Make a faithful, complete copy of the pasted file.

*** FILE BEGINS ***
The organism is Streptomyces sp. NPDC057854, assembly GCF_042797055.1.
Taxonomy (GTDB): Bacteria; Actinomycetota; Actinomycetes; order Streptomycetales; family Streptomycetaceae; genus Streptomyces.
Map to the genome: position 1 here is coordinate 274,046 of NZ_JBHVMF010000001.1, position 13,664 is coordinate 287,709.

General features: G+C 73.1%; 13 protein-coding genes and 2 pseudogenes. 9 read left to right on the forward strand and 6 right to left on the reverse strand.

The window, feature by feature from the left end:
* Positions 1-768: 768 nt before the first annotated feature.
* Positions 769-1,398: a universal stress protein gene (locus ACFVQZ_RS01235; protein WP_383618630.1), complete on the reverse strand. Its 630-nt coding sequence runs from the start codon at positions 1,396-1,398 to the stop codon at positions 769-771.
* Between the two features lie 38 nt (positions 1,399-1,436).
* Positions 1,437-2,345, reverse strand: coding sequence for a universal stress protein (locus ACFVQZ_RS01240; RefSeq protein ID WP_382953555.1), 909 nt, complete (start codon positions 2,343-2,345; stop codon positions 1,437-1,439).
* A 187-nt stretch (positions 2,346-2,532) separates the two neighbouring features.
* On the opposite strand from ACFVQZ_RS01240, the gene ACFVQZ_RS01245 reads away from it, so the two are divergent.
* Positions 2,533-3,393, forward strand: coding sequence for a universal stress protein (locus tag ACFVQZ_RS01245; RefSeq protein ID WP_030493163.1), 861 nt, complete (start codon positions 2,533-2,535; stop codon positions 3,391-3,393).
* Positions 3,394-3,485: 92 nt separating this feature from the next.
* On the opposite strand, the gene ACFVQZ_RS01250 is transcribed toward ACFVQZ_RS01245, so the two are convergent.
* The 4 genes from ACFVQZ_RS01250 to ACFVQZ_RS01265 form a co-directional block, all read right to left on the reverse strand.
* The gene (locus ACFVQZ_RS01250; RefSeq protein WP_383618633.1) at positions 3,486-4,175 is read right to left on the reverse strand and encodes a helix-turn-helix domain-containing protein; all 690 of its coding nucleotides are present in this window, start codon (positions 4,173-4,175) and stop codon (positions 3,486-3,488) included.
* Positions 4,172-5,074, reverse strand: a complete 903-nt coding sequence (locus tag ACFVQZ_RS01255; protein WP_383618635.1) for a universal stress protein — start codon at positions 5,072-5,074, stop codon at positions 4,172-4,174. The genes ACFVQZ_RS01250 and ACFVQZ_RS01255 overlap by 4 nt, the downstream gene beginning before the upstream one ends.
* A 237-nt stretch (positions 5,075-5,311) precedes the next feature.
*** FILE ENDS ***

The organism is Streptomyces sp. NPDC057854, assembly GCF_042797055.1.
Taxonomy (GTDB): Bacteria; Actinomycetota; Actinomycetes; order Streptomycetales; family Streptomycetaceae; genus Streptomyces.
Map to the genome: position 1 here is coordinate 274,046 of NZ_JBHVMF010000001.1, position 13,664 is coordinate 287,709.

General features: G+C 73.1%; 13 protein-coding genes and 2 pseudogenes. 9 read left to right on the forward strand and 6 right to left on the reverse strand.

The window, feature by feature from the left end:
* Positions 1-768: 768 nt before the first annotated feature.
* Positions 769-1,398: a universal stress protein gene (locus ACFVQZ_RS01235; protein WP_383618630.1), complete on the reverse strand. Its 630-nt coding sequence runs from the start codon at positions 1,396-1,398 to the stop codon at positions 769-771.
* Between the two features lie 38 nt (positions 1,399-1,436).
* Positions 1,437-2,345, reverse strand: coding sequence for a universal stress protein (locus ACFVQZ_RS01240; RefSeq protein ID WP_382953555.1), 909 nt, complete (start codon positions 2,343-2,345; stop codon positions 1,437-1,439).
* A 187-nt stretch (positions 2,346-2,532) separates the two neighbouring features.
* On the opposite strand from ACFVQZ_RS01240, the gene ACFVQZ_RS01245 reads away from it, so the two are divergent.
* Positions 2,533-3,393, forward strand: coding sequence for a universal stress protein (locus tag ACFVQZ_RS01245; RefSeq protein ID WP_030493163.1), 861 nt, complete (start codon positions 2,533-2,535; stop codon positions 3,391-3,393).
* Positions 3,394-3,485: 92 nt separating this feature from the next.
* On the opposite strand, the gene ACFVQZ_RS01250 is transcribed toward ACFVQZ_RS01245, so the two are convergent.
* The 4 genes from ACFVQZ_RS01250 to ACFVQZ_RS01265 form a co-directional block, all read right to left on the reverse strand.
* The gene (locus ACFVQZ_RS01250; RefSeq protein WP_383618633.1) at positions 3,486-4,175 is read right to left on the reverse strand and encodes a helix-turn-helix domain-containing protein; all 690 of its coding nucleotides are present in this window, start codon (positions 4,173-4,175) and stop codon (positions 3,486-3,488) included.
* Positions 4,172-5,074, reverse strand: a complete 903-nt coding sequence (locus tag ACFVQZ_RS01255; protein WP_383618635.1) for a universal stress protein — start codon at positions 5,072-5,074, stop codon at positions 4,172-4,174. The genes ACFVQZ_RS01250 and ACFVQZ_RS01255 overlap by 4 nt, the downstream gene beginning before the upstream one ends.
* A 237-nt stretch (positions 5,075-5,311) precedes the next feature.